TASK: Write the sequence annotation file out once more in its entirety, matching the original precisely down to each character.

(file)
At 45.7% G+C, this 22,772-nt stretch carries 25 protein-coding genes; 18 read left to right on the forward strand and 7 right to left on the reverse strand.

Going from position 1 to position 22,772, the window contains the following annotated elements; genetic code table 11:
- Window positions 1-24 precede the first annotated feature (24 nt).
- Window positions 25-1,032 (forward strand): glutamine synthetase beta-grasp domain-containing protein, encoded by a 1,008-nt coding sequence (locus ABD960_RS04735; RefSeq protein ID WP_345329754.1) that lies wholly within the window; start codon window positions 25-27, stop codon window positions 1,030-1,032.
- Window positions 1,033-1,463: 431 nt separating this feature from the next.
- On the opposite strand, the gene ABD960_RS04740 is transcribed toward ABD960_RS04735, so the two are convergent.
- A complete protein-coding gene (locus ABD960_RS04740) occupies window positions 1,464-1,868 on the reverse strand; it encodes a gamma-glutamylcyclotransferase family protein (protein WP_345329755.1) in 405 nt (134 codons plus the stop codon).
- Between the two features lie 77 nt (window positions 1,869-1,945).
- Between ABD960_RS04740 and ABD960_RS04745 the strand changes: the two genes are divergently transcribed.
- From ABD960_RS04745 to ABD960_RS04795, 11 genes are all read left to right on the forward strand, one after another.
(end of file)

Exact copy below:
At 45.7% G+C, this 22,772-nt stretch carries 25 protein-coding genes; 18 read left to right on the forward strand and 7 right to left on the reverse strand.

Going from position 1 to position 22,772, the window contains the following annotated elements; genetic code table 11:
- Window positions 1-24 precede the first annotated feature (24 nt).
- Window positions 25-1,032 (forward strand): glutamine synthetase beta-grasp domain-containing protein, encoded by a 1,008-nt coding sequence (locus ABD960_RS04735; RefSeq protein ID WP_345329754.1) that lies wholly within the window; start codon window positions 25-27, stop codon window positions 1,030-1,032.
- Window positions 1,033-1,463: 431 nt separating this feature from the next.
- On the opposite strand, the gene ABD960_RS04740 is transcribed toward ABD960_RS04735, so the two are convergent.
- A complete protein-coding gene (locus ABD960_RS04740) occupies window positions 1,464-1,868 on the reverse strand; it encodes a gamma-glutamylcyclotransferase family protein (protein WP_345329755.1) in 405 nt (134 codons plus the stop codon).
- Between the two features lie 77 nt (window positions 1,869-1,945).
- Between ABD960_RS04740 and ABD960_RS04745 the strand changes: the two genes are divergently transcribed.
- From ABD960_RS04745 to ABD960_RS04795, 11 genes are all read left to right on the forward strand, one after another.